By Michael Fisher | February 3, 2014 3:02 PM
Nexus has been a big name in the news again recently, but not for the reasons you might think.
Sure, there’s the small matter of all those red Nexus 5 rumors alongside whispers of a device some are calling the Nexus 8. And then there’s the impending Nexus-themed giveaway we’re about to drop on the world – the one so secret we’re not even linking to it yet (this little sneak preview is your reward for clicking on this story; you’re welcome).
Rather, the principal reason the Nexus name has made a return to the front page is a tweet from noted leaker Eldar Murtazin, who dropped this speculative specimen on the world early last week:
Nexus line by Google is over in 2015 ;) Yes – this line will be replaced by Play Edition (current name, it will be rebranded)
— Eldar Murtazin (@eldarmurtazin) January 27, 2014
That was followed shortly by the news of Lenovo snatching Motorola from Google, which promptly exploded the news space and either quashed or reinforced Murtazin’s “leak,” depending on your own particular feelings about the tweet’s veracity.
While Murtazin hasn’t always been right (few leakers are), his track record is solid enough that many outlets -Pocketnow included- took the tweet seriously. What followed was a rousing debate across the internet’s tech sites about whether the Nexus name was going anywhere and, more importantly, whether it still deserved to exist at all.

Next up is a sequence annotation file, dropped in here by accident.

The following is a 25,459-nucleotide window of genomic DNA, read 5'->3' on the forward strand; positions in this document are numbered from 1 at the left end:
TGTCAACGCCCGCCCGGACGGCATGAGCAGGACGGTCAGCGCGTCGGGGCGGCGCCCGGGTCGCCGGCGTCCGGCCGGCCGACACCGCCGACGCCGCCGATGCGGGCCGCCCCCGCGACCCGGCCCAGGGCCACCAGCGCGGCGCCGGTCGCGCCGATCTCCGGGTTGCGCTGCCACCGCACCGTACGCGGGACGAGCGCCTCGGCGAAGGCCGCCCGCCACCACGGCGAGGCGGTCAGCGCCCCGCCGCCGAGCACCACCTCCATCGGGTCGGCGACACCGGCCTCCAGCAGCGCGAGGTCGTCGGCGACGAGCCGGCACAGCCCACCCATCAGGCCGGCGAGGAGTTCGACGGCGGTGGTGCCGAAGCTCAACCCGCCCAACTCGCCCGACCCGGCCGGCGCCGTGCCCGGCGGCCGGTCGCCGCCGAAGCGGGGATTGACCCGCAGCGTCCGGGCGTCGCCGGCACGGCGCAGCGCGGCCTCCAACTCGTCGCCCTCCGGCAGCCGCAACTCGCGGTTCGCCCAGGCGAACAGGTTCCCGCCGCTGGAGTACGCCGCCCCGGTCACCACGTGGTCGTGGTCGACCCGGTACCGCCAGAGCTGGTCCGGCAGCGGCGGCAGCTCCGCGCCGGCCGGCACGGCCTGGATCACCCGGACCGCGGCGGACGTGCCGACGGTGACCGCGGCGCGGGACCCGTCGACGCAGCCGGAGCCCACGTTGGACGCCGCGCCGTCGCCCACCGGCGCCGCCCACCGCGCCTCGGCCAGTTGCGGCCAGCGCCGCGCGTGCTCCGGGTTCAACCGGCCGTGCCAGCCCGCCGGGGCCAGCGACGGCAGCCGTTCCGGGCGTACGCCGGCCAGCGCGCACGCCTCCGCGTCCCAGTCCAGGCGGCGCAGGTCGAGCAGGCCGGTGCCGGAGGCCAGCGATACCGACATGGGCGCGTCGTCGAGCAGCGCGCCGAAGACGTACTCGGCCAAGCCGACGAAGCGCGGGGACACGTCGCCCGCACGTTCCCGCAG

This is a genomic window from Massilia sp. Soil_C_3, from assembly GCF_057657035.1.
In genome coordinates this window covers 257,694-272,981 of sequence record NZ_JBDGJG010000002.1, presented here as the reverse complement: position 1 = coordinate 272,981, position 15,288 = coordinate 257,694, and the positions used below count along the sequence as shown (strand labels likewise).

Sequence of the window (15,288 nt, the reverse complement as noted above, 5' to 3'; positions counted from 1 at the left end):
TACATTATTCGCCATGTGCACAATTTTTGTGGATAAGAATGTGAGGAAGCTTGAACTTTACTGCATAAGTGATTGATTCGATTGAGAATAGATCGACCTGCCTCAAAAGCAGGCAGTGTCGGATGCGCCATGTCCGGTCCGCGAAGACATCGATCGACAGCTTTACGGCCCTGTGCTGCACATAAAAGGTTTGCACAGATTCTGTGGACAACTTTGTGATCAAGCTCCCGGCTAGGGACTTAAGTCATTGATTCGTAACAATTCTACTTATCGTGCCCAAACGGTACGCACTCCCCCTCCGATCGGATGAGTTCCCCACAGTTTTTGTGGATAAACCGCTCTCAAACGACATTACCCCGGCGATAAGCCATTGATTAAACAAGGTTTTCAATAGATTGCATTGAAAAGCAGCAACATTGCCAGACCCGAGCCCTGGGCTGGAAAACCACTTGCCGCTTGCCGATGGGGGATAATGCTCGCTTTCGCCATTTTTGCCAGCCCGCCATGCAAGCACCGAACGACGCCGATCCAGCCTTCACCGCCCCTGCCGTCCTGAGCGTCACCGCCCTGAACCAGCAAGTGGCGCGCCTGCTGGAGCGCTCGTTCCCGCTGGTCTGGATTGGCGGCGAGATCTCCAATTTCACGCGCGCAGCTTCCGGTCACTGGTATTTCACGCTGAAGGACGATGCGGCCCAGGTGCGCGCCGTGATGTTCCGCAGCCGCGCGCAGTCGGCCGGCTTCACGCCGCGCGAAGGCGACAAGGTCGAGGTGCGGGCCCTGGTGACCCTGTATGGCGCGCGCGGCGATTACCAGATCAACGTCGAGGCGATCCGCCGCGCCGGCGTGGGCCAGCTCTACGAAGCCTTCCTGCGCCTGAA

Amidst all that, we found ourselves with a handful of Nexus smartphones -from the One to the 5- and a nebulous but still compelling question: what does the Nexus line stand for, anyway? And how much has it evolved since its 2010 debut? When those questions collided head-on with a wide open slot in our video production schedule, there was only one responsible thing to do.
A five-device throwback review.
Join us below as we take a look at four years of Google Nexus history - smartphone history, that is; a comprehensive look at the Nexus tablets may come later. We’ll start with the trackballs and Scorpions of 2010, and finish up with the Gorilla Glass Snapdragons of 2014. We’ll touch briefly on what contributions each device made to Google’s “pure-Android” philosophy, and also what they represent together, on the whole. And maybe we’ll bring back a few memories along the way!
Four years of Google Nexus history
Pocketnow’s Joe Levi contributed to this report.
Thanks also to friend of the site Chris Larson for his contributions to the conclusion.